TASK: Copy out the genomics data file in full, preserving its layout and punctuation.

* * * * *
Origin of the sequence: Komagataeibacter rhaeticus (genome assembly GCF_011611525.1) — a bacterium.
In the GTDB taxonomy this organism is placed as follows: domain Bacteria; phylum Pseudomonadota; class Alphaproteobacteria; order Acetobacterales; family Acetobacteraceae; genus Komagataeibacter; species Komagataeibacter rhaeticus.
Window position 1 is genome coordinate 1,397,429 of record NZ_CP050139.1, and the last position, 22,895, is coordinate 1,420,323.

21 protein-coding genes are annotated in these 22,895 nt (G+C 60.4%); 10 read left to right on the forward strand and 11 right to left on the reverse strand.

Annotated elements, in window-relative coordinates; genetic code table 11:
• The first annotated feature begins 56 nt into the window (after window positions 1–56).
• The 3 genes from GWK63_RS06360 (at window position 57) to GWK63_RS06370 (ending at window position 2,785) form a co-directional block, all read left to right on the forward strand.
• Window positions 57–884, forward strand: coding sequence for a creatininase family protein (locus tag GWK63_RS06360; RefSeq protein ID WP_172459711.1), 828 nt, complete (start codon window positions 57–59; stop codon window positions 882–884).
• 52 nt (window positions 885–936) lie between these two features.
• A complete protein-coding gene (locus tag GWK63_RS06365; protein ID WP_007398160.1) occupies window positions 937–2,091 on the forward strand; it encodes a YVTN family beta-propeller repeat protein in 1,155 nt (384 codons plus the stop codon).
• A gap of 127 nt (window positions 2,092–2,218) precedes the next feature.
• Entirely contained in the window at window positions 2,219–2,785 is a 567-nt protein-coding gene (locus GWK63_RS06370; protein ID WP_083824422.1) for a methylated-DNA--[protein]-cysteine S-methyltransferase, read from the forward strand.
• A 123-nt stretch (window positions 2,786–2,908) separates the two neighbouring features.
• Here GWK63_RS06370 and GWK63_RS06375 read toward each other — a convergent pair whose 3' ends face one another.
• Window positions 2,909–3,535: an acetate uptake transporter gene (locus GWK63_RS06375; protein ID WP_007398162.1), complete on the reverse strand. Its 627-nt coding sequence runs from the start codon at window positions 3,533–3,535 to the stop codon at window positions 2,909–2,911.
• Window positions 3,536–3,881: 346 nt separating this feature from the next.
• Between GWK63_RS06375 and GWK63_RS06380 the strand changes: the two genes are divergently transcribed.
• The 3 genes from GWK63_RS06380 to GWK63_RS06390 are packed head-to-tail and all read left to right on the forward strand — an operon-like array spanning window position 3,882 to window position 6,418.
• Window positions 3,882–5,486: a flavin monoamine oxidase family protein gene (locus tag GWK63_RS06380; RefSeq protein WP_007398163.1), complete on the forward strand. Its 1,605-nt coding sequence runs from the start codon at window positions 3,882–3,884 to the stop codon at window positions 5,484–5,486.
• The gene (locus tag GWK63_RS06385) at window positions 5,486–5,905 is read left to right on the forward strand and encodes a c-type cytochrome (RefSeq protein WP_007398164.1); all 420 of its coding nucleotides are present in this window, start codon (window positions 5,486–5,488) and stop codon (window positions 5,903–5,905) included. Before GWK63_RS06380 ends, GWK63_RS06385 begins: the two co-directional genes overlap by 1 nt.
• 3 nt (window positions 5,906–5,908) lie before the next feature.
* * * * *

Origin of the sequence: Komagataeibacter rhaeticus (genome assembly GCF_011611525.1) — a bacterium.
In the GTDB taxonomy this organism is placed as follows: domain Bacteria; phylum Pseudomonadota; class Alphaproteobacteria; order Acetobacterales; family Acetobacteraceae; genus Komagataeibacter; species Komagataeibacter rhaeticus.
Window position 1 is genome coordinate 1,397,429 of record NZ_CP050139.1, and the last position, 22,895, is coordinate 1,420,323.

21 protein-coding genes are annotated in these 22,895 nt (G+C 60.4%); 10 read left to right on the forward strand and 11 right to left on the reverse strand.

Annotated elements, in window-relative coordinates; genetic code table 11:
• The first annotated feature begins 56 nt into the window (after window positions 1–56).
• The 3 genes from GWK63_RS06360 (at window position 57) to GWK63_RS06370 (ending at window position 2,785) form a co-directional block, all read left to right on the forward strand.
• Window positions 57–884, forward strand: coding sequence for a creatininase family protein (locus tag GWK63_RS06360; RefSeq protein ID WP_172459711.1), 828 nt, complete (start codon window positions 57–59; stop codon window positions 882–884).
• 52 nt (window positions 885–936) lie between these two features.
• A complete protein-coding gene (locus tag GWK63_RS06365; protein ID WP_007398160.1) occupies window positions 937–2,091 on the forward strand; it encodes a YVTN family beta-propeller repeat protein in 1,155 nt (384 codons plus the stop codon).
• A gap of 127 nt (window positions 2,092–2,218) precedes the next feature.
• Entirely contained in the window at window positions 2,219–2,785 is a 567-nt protein-coding gene (locus GWK63_RS06370; protein ID WP_083824422.1) for a methylated-DNA--[protein]-cysteine S-methyltransferase, read from the forward strand.
• A 123-nt stretch (window positions 2,786–2,908) separates the two neighbouring features.
• Here GWK63_RS06370 and GWK63_RS06375 read toward each other — a convergent pair whose 3' ends face one another.
• Window positions 2,909–3,535: an acetate uptake transporter gene (locus GWK63_RS06375; protein ID WP_007398162.1), complete on the reverse strand. Its 627-nt coding sequence runs from the start codon at window positions 3,533–3,535 to the stop codon at window positions 2,909–2,911.
• Window positions 3,536–3,881: 346 nt separating this feature from the next.
• Between GWK63_RS06375 and GWK63_RS06380 the strand changes: the two genes are divergently transcribed.
• The 3 genes from GWK63_RS06380 to GWK63_RS06390 are packed head-to-tail and all read left to right on the forward strand — an operon-like array spanning window position 3,882 to window position 6,418.
• Window positions 3,882–5,486: a flavin monoamine oxidase family protein gene (locus tag GWK63_RS06380; RefSeq protein WP_007398163.1), complete on the forward strand. Its 1,605-nt coding sequence runs from the start codon at window positions 3,882–3,884 to the stop codon at window positions 5,484–5,486.
• The gene (locus tag GWK63_RS06385) at window positions 5,486–5,905 is read left to right on the forward strand and encodes a c-type cytochrome (RefSeq protein WP_007398164.1); all 420 of its coding nucleotides are present in this window, start codon (window positions 5,486–5,488) and stop codon (window positions 5,903–5,905) included. Before GWK63_RS06380 ends, GWK63_RS06385 begins: the two co-directional genes overlap by 1 nt.
• 3 nt (window positions 5,906–5,908) lie before the next feature.